In Cell King taps into readers fears of technological warfare and terrorism. Mobile phones deliver the apocalypse to millions of unsuspecting humans by wiping their brains of any humanity, leaving only aggressive and destructive impulses behind. Those without Cell phones, like illustrator Clayton Riddell and his small band of “normies,” must fight for survival and their journey to find Claytons estranged wife and young son rockets the book toward resolution.

 

 

 

8. The Haunting of Hill House – Shirley JacksonImage
      It is a story of four seekers who arrive at a notoriously unfriendly pile called Hill House; Dr. Montague, an occult scholar is looking for solid evidence of a ‘haunting’;  Theodora, his lighthearted assistant; Eleanor, a friendless, fragile young woman well acquainted with poltergeists; and Luke, the future heir of Hill House. At first their stay seems destined to be merely a spooky encounter with inexplicable phenomena, but Hill House is gathering its powers – and soon it will choose one of them to make its own.

 

 

Image9. We have always lived in the Castle – Shirley Jackson
      Taking readers deep into a labyrinth of dark neurosis, We Have Always Lived in the Castle is a deliciously unsettling novel about a perverse, isolated, and possible murderous family and the struggle that ensues when a cousin arrives at their estate.

Book Review: Doctor Sleep

Doctor Sleep (The Shinning #2)Image
Stephan King
Paranormal Horror
Published: 2013
Publisher: Scribner
4.5/5 stars

 

                On highways across America, a tribe of people called The True Knot travel in search of sustenance. They look harmless – mostly old, lots of polyester, and married to their RVs but as Dan Torrance knows, and spunky twelve-year-old Abra Stone learns, The True Knot are quasi-immortal living off the “steam” that children with the “shining” produce when they are slowly tortured to death.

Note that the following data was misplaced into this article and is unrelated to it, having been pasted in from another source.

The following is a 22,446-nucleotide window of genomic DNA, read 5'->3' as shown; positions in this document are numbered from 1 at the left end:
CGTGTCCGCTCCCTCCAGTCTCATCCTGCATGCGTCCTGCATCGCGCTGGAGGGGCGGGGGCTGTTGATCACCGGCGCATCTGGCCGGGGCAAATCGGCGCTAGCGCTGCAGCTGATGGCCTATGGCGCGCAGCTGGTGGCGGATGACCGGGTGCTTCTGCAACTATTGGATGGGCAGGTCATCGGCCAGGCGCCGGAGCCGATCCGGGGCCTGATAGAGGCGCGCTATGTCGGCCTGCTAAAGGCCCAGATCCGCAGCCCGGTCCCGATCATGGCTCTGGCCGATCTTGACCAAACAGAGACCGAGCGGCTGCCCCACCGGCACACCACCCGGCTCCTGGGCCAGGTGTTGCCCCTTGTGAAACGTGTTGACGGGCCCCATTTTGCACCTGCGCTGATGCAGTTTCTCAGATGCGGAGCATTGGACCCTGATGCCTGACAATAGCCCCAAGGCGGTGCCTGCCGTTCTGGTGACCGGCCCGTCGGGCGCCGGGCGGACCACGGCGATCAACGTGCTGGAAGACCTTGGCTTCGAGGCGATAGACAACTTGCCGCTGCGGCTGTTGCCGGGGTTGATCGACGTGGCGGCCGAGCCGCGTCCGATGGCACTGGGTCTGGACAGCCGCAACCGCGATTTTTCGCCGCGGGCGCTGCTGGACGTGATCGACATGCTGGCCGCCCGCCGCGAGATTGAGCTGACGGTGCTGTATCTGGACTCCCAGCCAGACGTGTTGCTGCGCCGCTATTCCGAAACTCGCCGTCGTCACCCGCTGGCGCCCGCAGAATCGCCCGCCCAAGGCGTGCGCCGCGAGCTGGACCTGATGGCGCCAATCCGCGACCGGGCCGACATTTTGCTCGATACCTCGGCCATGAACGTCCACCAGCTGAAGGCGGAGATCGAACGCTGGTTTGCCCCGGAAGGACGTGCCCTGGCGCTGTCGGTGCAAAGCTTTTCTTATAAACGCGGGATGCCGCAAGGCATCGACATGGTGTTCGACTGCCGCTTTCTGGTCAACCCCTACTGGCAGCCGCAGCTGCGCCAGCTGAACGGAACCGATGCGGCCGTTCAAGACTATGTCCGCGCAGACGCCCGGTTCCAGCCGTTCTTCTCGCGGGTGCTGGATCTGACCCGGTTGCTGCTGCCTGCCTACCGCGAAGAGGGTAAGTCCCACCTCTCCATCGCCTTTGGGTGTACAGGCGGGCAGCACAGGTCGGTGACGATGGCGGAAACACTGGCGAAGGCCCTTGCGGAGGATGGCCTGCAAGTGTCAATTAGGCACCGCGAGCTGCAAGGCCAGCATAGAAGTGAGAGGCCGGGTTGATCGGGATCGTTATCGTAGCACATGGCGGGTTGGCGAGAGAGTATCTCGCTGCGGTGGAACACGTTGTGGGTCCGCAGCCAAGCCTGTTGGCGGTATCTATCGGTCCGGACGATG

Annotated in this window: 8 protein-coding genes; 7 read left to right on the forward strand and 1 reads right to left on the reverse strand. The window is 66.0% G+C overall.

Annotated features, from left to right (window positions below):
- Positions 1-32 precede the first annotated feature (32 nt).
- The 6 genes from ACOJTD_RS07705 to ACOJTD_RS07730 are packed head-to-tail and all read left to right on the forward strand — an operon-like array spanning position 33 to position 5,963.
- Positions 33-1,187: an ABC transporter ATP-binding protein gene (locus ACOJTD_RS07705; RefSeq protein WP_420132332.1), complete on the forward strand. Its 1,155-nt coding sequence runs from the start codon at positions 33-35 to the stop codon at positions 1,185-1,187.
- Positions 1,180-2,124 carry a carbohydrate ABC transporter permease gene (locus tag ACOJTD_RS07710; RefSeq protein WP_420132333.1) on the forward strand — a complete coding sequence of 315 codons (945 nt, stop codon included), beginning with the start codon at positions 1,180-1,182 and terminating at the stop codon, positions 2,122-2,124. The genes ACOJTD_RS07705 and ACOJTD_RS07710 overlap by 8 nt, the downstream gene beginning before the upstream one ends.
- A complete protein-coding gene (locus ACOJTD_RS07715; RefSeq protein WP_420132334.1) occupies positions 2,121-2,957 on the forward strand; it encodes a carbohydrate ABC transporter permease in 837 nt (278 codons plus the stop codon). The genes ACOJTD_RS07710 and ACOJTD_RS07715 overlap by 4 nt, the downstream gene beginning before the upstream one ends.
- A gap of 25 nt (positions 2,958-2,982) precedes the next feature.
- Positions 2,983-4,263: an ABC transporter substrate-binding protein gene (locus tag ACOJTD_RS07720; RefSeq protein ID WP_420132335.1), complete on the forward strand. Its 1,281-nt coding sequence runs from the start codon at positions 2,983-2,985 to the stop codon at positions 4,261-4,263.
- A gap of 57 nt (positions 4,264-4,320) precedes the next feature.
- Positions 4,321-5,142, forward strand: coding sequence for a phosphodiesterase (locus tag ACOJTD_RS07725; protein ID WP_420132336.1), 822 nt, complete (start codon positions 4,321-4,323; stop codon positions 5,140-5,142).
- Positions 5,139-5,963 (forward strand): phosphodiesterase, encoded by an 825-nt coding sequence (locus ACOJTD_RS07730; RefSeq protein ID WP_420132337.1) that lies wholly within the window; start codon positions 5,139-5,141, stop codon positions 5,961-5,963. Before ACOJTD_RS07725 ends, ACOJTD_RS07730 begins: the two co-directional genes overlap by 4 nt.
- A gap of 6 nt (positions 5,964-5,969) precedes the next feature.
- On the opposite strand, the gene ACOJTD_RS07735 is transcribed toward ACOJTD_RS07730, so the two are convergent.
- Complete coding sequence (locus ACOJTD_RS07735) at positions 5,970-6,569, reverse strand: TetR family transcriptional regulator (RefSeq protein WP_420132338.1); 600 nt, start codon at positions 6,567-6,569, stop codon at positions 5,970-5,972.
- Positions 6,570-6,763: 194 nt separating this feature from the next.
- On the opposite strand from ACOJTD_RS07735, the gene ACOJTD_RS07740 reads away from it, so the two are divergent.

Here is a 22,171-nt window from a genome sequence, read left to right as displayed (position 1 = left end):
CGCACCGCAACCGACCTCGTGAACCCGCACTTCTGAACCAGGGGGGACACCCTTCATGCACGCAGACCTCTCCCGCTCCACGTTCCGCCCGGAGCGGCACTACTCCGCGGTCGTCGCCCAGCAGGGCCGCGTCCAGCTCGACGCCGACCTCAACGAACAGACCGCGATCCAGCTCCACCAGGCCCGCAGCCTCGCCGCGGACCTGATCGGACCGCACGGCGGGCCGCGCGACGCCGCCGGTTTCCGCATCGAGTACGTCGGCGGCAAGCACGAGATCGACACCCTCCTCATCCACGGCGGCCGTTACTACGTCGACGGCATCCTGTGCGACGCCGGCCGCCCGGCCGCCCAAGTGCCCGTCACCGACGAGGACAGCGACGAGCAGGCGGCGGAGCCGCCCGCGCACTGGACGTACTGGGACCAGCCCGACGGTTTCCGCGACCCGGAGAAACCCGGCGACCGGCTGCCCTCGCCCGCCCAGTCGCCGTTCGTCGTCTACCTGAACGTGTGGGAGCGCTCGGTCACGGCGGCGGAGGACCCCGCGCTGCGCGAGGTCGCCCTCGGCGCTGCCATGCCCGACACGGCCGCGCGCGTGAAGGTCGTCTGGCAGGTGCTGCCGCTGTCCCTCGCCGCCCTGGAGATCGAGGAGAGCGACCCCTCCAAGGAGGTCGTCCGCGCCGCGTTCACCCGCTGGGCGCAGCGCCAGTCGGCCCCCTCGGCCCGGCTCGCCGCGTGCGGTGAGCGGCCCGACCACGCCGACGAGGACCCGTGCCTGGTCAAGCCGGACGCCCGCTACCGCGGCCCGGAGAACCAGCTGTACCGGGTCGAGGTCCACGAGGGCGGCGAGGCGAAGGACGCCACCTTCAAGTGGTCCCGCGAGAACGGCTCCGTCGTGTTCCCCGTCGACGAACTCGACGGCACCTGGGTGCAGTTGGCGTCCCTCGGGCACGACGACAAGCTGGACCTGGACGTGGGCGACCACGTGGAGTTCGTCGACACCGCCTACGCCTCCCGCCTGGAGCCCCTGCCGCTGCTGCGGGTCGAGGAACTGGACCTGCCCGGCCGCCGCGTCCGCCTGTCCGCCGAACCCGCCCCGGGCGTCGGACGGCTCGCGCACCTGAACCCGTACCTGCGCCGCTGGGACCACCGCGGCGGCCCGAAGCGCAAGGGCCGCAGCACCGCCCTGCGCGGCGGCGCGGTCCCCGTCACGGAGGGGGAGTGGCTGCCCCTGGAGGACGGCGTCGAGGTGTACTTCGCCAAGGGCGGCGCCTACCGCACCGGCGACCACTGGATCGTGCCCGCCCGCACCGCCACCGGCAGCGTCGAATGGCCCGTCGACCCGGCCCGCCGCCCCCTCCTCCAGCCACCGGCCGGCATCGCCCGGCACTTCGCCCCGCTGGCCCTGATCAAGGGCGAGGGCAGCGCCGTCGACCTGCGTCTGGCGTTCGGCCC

Haunted by the inhabitants of the Overlook Hotel where he spent one horrific childhood year, Dan has been drifting for decades, desperate to shed his father’s legacy of despair, alcoholism, and violence. Finally, he settles in a New Hampshire town, an AA community that sustains him, and a job at a nursing home where his remnant “shining” power provides the crucial final comfort to the dying. Aided by a prescient cat, he becomes “Doctor Sleep.”
                Then Dan meets the evanescent Abra Stone, and it is her spectacular gift, the brightest shining ever seen that reignites Dan’s own demons and summons him to a battle for Abra’s soul and survival. This is an epic war between good and evil, a gory, glorious story that will thrill the millions of devoted readers of The Shinning and satisfy anyone new to the territory of this icon in the King Canon.

 

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                Doctor Sleep is a great work of fiction, Stephan King did a fantastic job bringing to life the rest of Danny Torrance’s reality. How he develops and who he becomes, how his past circumstances helped and hindered him in his development in his formative years and how that crossed over into adult hood where he was a struggling alcoholic was all very believable and made perfect sense.   One thing of note, this is not a sequel in the traditional sense and in my opinion it comes across as more of a companion novel which made this all the more fun to read.
                Dan Torrance’s character was soft, gentle, but he was also hard, and kept to himself. It was interesting to read how he would spiral, then build himself back up again only to spiral out of control once again. I was definitely happy when he finally got sober and was very happy to see that he stayed sober throughout the novel. I was disappointed however that Dan lost some of his ability in regards to his supernatural powers and was happy to find that eventually they came back. It was surprising to me that as a main character that Dan wasn’t the strongest character however, I believe that made the story more engaging and believable.
                Doctor Sleep wasn’t as scary as ‘The Shinning’ and I found ‘The True Knot’ not nearly as scary as I had been hoping they would be. Beyond the odd scene here of there, the focus on their power and what they were was more lackluster than I would have hoped. They weren’t nearly as scary as the cover flap would have led me to believe. I was hoping for more of a ‘coven’ feel in terms of their group but they seemed a little disorderly and for some reason I kept imagining them as people with poor hygiene and broken down RVs although it was clear that wasn’t what they were like.